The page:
15.  Loss of Swiss Cheese/Neuropathy Target Esterase Activity Causes Disruption of Phosphatidylcholine Homeostasis and Neuronal and Glial Death in Adult Drosophila 
The Drosophila Swiss cheese (sws) mutant is characterized by progressive degeneration of the adult nervous system, glial hyperwrapping, and neuronal apoptosis. The Swiss cheese protein (SWS) shares 39% sequence identity with human neuropathy target esterase (NTE), and a brain-specific deletion of SWS/NTE in mice causes a similar pattern of progressive neuronal degeneration. NTE reacts with organophosphate compounds that cause a paralyzing axonal degeneration in humans and has been shown to degrade endoplasmic reticulum-associated phosphatidylcholine (PtdCho) in cultured mammalian cells. However, its function within the nervous system has remained unknown. Here, we show that both the fly and mouse SWS proteins can rescue the defects that arise in sws mutant flies, whereas a point mutation in the proposed active site cannot restore SWS function. Overexpression of catalytically active SWS caused formation of abnormal intracellular membraneous structures and cell death. Cell-specific expression revealed that not only neurons but also glia depend autonomously on SWS. In wild-type flies, endogenous SWS was detected by immmunohistochemistry in the endoplasmic reticulum (the primary site of PtdCho processing) of neurons and in some glia. sws mutant flies lacked NTE-like esterase activity and had increased levels of PtdCho. Conversely, overexpression of SWS resulted in increased esterase activity and reduced PtdCho. We conclude that SWS is essential for membrane lipid homeostasis and cell survival in both neurons and glia of the adult Drosophila brain and that NTE may play an analogous role in vertebrates.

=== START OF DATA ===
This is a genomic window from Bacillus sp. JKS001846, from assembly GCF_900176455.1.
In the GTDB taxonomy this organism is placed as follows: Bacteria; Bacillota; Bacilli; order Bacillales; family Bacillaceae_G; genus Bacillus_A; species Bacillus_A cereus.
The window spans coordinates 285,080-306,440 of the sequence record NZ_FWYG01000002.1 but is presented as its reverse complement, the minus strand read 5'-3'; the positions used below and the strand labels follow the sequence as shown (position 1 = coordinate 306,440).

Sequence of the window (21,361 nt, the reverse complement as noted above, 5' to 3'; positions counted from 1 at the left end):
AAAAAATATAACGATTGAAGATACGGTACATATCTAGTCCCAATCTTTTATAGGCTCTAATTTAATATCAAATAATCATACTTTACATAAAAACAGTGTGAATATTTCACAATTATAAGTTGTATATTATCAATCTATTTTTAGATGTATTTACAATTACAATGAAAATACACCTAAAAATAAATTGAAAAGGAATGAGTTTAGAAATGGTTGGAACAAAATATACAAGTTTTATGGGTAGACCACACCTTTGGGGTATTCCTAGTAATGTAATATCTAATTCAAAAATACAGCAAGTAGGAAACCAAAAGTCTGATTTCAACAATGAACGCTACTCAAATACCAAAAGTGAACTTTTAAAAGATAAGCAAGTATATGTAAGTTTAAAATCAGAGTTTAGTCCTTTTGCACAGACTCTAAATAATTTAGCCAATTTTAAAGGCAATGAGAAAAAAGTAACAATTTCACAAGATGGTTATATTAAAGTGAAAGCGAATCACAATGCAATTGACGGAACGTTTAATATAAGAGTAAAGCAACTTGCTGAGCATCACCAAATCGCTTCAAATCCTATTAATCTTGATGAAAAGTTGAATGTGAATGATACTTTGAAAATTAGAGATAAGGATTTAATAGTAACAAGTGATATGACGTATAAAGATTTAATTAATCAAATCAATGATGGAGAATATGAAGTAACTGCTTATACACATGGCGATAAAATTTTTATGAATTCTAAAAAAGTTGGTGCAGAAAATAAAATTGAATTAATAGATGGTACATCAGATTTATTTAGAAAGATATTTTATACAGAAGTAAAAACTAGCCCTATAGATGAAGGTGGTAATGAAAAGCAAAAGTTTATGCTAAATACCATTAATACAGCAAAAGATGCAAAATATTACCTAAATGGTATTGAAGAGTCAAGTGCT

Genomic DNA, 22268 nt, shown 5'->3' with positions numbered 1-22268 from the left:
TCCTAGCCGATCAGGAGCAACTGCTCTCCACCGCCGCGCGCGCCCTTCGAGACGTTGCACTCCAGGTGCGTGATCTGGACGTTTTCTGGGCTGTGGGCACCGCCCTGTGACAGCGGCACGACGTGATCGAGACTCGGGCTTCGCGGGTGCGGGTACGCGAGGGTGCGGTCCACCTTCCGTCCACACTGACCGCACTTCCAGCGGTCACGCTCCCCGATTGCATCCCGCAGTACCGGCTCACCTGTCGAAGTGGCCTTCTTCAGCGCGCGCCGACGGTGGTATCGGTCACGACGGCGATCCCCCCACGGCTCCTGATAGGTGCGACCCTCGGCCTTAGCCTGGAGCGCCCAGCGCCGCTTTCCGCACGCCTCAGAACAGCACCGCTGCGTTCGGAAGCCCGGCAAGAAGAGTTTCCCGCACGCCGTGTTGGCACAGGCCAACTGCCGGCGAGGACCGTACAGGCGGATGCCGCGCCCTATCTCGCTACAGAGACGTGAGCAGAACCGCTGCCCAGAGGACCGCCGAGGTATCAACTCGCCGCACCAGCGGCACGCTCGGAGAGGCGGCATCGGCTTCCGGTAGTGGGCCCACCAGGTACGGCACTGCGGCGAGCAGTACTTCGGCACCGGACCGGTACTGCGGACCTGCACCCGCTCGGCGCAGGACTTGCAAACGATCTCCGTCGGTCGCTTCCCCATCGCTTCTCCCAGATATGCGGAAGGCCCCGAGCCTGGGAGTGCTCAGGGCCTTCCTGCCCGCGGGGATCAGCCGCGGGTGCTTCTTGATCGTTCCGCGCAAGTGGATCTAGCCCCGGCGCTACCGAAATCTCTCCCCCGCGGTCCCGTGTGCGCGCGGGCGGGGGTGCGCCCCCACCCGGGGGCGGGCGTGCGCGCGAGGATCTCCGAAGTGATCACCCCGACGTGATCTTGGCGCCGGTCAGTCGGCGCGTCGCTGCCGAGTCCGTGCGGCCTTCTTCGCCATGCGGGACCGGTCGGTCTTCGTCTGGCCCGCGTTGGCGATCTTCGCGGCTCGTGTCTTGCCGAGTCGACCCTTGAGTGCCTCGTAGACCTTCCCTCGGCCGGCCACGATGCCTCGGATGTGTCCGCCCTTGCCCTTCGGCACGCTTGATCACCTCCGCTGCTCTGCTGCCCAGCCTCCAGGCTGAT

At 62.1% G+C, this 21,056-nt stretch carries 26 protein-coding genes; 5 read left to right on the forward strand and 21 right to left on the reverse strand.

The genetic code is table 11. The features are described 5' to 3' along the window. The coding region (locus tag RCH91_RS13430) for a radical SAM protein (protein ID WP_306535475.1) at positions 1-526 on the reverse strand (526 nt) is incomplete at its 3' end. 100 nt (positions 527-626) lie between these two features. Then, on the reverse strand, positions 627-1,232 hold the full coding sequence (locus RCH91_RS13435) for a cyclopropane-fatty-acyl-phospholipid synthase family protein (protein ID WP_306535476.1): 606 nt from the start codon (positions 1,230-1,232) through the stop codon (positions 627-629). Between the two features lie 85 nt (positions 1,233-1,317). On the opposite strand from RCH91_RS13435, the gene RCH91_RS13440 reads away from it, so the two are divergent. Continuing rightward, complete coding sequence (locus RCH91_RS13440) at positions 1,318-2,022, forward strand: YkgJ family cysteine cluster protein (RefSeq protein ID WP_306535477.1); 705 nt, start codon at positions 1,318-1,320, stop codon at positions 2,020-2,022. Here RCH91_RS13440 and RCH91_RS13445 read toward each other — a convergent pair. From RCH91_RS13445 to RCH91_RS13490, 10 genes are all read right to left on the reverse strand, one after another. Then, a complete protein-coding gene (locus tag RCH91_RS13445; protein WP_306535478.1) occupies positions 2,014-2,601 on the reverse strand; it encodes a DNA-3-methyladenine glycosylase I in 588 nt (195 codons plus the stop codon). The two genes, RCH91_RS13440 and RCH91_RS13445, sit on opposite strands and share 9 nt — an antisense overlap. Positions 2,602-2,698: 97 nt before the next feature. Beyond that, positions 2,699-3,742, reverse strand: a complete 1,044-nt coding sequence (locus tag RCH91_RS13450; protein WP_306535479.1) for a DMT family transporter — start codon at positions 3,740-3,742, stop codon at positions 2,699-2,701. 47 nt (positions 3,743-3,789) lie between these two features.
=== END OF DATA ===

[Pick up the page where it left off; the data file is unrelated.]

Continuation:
PMCID: PMC1182176  PMID: 15772346
Drosophila; NTE; neurodegeneration; organophosphate-induced delayed neuropathy; phospholipids; ER
16.  The RGD motif in fibronectin is essential for development but dispensable for fibril assembly 
The Journal of Cell Biology  2007;178(1):167-178.
Fibronectin (FN) is secreted as a disulfide-bonded FN dimer. Each subunit contains three types of repeating modules: FN-I, FN-II, and FN-III. The interactions of α5β1 or αv integrins with the RGD motif of FN-III repeat 10 (FN-III10) are considered an essential step in the assembly of FN fibrils. To test this hypothesis in vivo, we replaced the RGD motif with the inactive RGE in mice. FN-RGE homozygous embryos die at embryonic day 10 with shortened posterior trunk, absent tail bud–derived somites, and severe vascular defects resembling the phenotype of α5 integrin–deficient mice. Surprisingly, the absence of a functional RGD motif in FN did not compromise assembly of an FN matrix in mutant embryos or on mutant cells. Matrix assembly assays and solid-phase binding assays reveal that αvβ3 integrin assembles FN-RGE by binding an isoDGR motif in FN-I5, which is generated by the nonenzymatic rearrangement of asparagines (N) into an iso-aspartate (iso-D). Our findings demonstrate that FN contains a novel motif for integrin binding and fibril formation whose activity is controlled by amino acid modification.
PMCID: PMC2064432  PMID: 17591922
17.  Lentivector-mediated RNAi efficiently suppresses prion protein and prolongs survival of scrapie-infected mice